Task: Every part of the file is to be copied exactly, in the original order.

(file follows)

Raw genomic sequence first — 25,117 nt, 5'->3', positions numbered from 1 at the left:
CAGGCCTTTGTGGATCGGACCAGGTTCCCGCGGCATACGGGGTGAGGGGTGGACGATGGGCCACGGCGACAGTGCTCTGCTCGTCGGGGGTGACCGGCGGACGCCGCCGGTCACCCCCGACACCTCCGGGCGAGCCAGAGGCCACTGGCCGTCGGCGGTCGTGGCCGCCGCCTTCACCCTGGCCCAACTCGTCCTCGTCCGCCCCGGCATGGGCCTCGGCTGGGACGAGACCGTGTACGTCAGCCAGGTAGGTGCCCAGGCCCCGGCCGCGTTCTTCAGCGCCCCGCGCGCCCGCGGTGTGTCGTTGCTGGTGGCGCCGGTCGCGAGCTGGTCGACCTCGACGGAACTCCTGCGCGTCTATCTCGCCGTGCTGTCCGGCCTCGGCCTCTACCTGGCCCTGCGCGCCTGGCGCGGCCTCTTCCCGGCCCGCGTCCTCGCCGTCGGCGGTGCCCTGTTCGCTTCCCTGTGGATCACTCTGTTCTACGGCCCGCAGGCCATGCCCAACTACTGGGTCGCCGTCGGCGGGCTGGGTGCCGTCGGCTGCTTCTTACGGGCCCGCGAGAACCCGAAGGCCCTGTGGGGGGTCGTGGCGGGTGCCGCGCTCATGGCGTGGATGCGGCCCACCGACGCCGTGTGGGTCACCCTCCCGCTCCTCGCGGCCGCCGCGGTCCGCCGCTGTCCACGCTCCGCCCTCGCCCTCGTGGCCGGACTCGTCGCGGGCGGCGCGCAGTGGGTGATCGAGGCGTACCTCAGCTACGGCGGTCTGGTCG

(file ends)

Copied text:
Raw genomic sequence first — 25,117 nt, 5'->3', positions numbered from 1 at the left:
CAGGCCTTTGTGGATCGGACCAGGTTCCCGCGGCATACGGGGTGAGGGGTGGACGATGGGCCACGGCGACAGTGCTCTGCTCGTCGGGGGTGACCGGCGGACGCCGCCGGTCACCCCCGACACCTCCGGGCGAGCCAGAGGCCACTGGCCGTCGGCGGTCGTGGCCGCCGCCTTCACCCTGGCCCAACTCGTCCTCGTCCGCCCCGGCATGGGCCTCGGCTGGGACGAGACCGTGTACGTCAGCCAGGTAGGTGCCCAGGCCCCGGCCGCGTTCTTCAGCGCCCCGCGCGCCCGCGGTGTGTCGTTGCTGGTGGCGCCGGTCGCGAGCTGGTCGACCTCGACGGAACTCCTGCGCGTCTATCTCGCCGTGCTGTCCGGCCTCGGCCTCTACCTGGCCCTGCGCGCCTGGCGCGGCCTCTTCCCGGCCCGCGTCCTCGCCGTCGGCGGTGCCCTGTTCGCTTCCCTGTGGATCACTCTGTTCTACGGCCCGCAGGCCATGCCCAACTACTGGGTCGCCGTCGGCGGGCTGGGTGCCGTCGGCTGCTTCTTACGGGCCCGCGAGAACCCGAAGGCCCTGTGGGGGGTCGTGGCGGGTGCCGCGCTCATGGCGTGGATGCGGCCCACCGACGCCGTGTGGGTCACCCTCCCGCTCCTCGCGGCCGCCGCGGTCCGCCGCTGTCCACGCTCCGCCCTCGCCCTCGTGGCCGGACTCGTCGCGGGCGGCGCGCAGTGGGTGATCGAGGCGTACCTCAGCTACGGCGGTCTGGTCG